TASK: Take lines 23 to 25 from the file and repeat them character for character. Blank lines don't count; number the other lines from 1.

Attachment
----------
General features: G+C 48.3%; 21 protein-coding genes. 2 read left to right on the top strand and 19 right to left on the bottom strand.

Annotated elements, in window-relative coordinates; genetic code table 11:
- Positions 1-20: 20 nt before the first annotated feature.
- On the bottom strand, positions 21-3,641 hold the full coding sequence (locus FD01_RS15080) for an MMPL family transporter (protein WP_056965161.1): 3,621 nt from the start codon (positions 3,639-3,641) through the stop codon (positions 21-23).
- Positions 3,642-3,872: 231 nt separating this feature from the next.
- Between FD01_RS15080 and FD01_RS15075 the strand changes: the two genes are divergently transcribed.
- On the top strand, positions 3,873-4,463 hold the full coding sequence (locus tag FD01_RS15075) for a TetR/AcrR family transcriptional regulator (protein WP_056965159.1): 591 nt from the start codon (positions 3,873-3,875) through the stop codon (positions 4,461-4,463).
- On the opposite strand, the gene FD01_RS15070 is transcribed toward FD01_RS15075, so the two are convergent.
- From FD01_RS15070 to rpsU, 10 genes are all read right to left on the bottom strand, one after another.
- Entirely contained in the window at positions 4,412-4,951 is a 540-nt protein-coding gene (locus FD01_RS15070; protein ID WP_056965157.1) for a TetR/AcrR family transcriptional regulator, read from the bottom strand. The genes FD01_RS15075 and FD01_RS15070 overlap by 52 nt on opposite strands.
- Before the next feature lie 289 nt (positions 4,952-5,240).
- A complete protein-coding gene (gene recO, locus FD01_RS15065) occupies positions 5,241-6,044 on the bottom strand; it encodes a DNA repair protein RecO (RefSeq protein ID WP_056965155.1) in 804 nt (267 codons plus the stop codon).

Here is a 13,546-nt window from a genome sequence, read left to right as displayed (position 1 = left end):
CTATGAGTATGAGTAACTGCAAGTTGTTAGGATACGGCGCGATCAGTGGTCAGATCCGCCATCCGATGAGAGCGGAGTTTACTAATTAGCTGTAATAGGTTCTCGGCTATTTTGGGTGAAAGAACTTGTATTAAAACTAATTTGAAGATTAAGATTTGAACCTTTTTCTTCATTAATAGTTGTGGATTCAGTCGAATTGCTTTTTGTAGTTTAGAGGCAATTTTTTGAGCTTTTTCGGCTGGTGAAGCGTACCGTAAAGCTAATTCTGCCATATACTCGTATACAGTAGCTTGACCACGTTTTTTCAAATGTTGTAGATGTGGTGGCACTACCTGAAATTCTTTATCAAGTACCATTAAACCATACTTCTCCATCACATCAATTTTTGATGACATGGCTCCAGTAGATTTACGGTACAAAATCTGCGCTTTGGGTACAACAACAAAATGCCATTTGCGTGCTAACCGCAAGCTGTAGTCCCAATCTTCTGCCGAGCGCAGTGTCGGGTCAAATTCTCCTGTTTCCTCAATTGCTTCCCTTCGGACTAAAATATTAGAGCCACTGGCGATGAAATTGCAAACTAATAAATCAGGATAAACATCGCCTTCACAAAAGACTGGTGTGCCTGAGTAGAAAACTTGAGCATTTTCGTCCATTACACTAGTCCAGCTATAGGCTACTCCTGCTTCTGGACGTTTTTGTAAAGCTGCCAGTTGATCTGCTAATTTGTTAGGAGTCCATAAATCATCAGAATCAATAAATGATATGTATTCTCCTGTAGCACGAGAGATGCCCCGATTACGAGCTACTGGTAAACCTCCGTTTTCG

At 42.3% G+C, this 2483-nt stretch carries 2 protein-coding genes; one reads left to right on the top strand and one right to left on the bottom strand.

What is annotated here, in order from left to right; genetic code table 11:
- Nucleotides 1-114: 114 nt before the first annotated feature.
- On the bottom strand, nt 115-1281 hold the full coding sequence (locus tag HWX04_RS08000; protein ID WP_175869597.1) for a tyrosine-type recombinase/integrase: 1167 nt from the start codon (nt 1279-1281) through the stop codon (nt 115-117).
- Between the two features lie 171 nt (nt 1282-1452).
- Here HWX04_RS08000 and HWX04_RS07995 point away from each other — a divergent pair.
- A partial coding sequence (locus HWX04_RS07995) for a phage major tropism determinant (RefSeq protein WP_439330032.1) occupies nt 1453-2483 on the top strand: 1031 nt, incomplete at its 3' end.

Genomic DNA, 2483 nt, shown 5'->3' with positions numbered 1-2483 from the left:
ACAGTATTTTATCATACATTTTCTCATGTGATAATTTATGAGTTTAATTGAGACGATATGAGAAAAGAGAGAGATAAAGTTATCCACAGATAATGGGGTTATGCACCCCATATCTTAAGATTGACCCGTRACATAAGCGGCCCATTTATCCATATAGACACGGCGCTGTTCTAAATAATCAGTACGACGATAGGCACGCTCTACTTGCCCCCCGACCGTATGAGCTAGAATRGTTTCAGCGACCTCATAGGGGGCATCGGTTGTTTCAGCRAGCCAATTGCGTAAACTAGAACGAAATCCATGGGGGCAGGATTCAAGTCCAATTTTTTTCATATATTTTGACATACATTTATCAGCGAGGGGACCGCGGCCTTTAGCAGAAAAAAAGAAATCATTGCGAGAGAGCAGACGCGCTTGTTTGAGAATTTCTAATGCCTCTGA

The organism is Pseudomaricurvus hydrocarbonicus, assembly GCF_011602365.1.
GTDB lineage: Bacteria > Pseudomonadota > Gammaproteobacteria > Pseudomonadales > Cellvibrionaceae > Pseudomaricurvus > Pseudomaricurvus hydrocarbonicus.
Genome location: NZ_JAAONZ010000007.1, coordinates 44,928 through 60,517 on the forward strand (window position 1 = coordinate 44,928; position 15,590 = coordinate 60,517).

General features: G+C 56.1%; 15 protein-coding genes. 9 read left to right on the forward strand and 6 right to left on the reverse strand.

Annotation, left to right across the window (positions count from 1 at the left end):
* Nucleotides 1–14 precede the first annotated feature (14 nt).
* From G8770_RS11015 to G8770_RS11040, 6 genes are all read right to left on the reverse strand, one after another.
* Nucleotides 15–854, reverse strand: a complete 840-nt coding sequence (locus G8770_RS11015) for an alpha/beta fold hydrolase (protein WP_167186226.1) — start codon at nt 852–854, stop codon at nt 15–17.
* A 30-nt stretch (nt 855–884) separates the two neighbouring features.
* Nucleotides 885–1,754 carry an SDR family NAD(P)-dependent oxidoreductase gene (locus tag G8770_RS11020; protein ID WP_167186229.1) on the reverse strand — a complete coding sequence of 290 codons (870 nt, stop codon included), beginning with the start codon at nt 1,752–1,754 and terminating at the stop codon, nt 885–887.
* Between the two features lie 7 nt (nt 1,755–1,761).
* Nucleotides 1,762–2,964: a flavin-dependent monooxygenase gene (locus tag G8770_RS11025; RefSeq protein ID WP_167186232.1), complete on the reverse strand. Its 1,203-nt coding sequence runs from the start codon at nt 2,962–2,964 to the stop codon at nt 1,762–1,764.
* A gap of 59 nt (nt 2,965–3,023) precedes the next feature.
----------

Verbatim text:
ACAGTATTTTATCATACATTTTCTCATGTGATAATTTATGAGTTTAATTGAGACGATATGAGAAAAGAGAGAGATAAAGTTATCCACAGATAATGGGGTTATGCACCCCATATCTTAAGATTGACCCGTRACATAAGCGGCCCATTTATCCATATAGACACGGCGCTGTTCTAAATAATCAGTACGACGATAGGCACGCTCTACTTGCCCCCCGACCGTATGAGCTAGAATRGTTTCAGCGACCTCATAGGGGGCATCGGTTGTTTCAGCRAGCCAATTGCGTAAACTAGAACGAAATCCATGGGGGCAGGATTCAAGTCCAATTTTTTTCATATATTTTGACATACATTTATCAGCGAGGGGACCGCGGCCTTTAGCAGAAAAAAAGAAATCATTGCGAGAGAGCAGACGCGCTTGTTTGAGAATTTCTAATGCCTCTGA

The organism is Pseudomaricurvus hydrocarbonicus, assembly GCF_011602365.1.
GTDB lineage: Bacteria > Pseudomonadota > Gammaproteobacteria > Pseudomonadales > Cellvibrionaceae > Pseudomaricurvus > Pseudomaricurvus hydrocarbonicus.